How much yeast will I have if I wash/rinse from my primary? I’ve been scanning the internets for several days now, found this question asked numerous times but nowhere did I get a precise answer. In the end it sounds like I am over analyzing the question, but here is what I am going to do.
I have two primary’s that are ready to be racked to kegs. Original gravity was 1.048, used WY 1056. I am brewing eleven gallons of a 1.065 Dale’s Pale Ale clone this weekend. I was going to pitch on the yeast cakes, but the krausen ring and trub content has got me thinking about washing/rinsing the yeast and starting with clean carboys.
I am going to use Billy Broas Yeast Washing technique
on one (1) of my finished carboys which should yield two quart sized mason jars with about an inch or so of clean yeast. I am going to start the yeast washing tonight to give the final rinse jars two days to settle in the fridge. I would love to know how to define my slurry for mr. malty’s calculator, but since that question seems open to much debate, here is what I want to do.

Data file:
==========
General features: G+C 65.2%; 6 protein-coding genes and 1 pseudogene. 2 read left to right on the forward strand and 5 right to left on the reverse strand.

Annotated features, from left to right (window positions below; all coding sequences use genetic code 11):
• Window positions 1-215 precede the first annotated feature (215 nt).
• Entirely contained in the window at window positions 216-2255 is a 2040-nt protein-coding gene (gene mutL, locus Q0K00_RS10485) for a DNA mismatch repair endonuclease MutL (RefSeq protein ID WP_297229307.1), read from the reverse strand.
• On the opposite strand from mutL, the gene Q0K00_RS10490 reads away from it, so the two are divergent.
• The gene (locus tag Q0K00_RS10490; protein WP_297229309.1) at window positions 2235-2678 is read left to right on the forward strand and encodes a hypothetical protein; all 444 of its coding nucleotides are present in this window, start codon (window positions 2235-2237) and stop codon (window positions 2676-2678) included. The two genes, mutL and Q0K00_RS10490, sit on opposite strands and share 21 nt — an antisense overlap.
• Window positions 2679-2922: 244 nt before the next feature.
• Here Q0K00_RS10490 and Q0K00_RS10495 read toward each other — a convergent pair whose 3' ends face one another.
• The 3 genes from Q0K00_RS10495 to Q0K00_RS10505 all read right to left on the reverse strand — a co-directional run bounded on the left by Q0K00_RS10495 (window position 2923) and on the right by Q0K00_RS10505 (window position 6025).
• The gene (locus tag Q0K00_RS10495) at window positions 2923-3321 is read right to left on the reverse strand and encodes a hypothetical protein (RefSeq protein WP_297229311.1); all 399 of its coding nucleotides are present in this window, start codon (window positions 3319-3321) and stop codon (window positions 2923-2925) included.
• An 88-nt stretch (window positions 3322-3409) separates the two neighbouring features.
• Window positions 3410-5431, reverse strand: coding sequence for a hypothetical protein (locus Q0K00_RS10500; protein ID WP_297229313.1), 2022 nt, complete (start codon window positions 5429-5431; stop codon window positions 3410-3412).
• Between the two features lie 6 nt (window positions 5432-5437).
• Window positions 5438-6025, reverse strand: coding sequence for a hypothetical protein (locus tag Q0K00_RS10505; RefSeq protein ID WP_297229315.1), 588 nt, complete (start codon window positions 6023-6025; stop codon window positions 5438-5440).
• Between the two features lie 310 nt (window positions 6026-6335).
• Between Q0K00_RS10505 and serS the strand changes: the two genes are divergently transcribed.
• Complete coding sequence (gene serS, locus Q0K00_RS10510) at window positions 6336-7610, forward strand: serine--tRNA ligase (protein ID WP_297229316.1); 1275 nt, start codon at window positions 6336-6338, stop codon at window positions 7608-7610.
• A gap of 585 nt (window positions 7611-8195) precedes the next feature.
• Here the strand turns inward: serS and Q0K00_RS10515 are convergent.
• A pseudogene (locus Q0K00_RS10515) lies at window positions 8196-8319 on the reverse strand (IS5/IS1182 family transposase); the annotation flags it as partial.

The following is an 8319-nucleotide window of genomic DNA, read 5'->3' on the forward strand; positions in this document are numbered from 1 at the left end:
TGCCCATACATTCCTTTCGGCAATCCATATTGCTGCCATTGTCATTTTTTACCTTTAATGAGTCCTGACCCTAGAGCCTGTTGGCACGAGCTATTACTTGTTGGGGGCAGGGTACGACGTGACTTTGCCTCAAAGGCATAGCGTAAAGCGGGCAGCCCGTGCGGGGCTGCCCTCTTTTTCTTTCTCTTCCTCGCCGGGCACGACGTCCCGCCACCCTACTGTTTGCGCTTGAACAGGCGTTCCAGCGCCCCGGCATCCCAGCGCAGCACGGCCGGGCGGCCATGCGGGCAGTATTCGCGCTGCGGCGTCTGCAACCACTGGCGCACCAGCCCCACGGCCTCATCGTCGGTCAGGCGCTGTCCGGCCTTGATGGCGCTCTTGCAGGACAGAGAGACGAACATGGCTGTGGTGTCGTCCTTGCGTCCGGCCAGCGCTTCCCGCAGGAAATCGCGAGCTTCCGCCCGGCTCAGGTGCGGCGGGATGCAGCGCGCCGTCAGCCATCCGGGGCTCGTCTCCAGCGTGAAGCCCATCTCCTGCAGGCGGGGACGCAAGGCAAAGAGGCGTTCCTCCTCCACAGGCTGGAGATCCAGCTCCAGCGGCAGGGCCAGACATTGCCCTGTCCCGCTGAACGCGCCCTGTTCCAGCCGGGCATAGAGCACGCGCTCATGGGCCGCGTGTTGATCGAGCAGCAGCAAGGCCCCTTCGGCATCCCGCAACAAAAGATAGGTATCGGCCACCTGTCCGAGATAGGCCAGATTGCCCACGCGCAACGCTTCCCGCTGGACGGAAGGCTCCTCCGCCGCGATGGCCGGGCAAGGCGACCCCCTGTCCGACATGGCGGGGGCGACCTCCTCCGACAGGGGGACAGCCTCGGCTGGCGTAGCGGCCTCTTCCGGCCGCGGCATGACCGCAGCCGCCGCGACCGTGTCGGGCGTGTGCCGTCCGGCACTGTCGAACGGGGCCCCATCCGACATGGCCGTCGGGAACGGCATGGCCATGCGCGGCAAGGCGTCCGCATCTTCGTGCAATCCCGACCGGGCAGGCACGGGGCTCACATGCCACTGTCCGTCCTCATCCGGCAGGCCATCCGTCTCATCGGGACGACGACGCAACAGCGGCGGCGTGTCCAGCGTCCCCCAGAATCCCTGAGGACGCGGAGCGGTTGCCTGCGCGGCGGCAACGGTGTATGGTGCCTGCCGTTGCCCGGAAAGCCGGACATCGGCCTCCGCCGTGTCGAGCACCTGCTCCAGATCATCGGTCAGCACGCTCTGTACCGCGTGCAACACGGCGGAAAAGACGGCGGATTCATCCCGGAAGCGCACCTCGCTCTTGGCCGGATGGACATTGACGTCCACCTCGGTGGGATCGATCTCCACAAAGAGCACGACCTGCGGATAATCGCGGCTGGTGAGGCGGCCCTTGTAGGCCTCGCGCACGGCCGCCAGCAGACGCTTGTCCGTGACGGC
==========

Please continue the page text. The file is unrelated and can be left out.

If I take one of the two jars from the fridge brewday morning, let it warm up, decant the clear liquid from the yeast, then pitch the clean yeast into the two clean carboys split over the 11 gallons of fresh Dale’s Clone, will I be pitching enough yeast? In effect I am pitching one quarter of the yeast that I would have if I pitched directly on the yeast cake. My assumption is I am pitching more than enough, and will still get good yeast growth in the early going. The other thought is to pitch the two jars of clean yeast, in effect splitting a single yeast cake over two fresh carboys.
 Anyone know how I can calculate how much yeast I had in the carboy when it was done fermenting? Seems like I can divide that number by 4 to get my answer.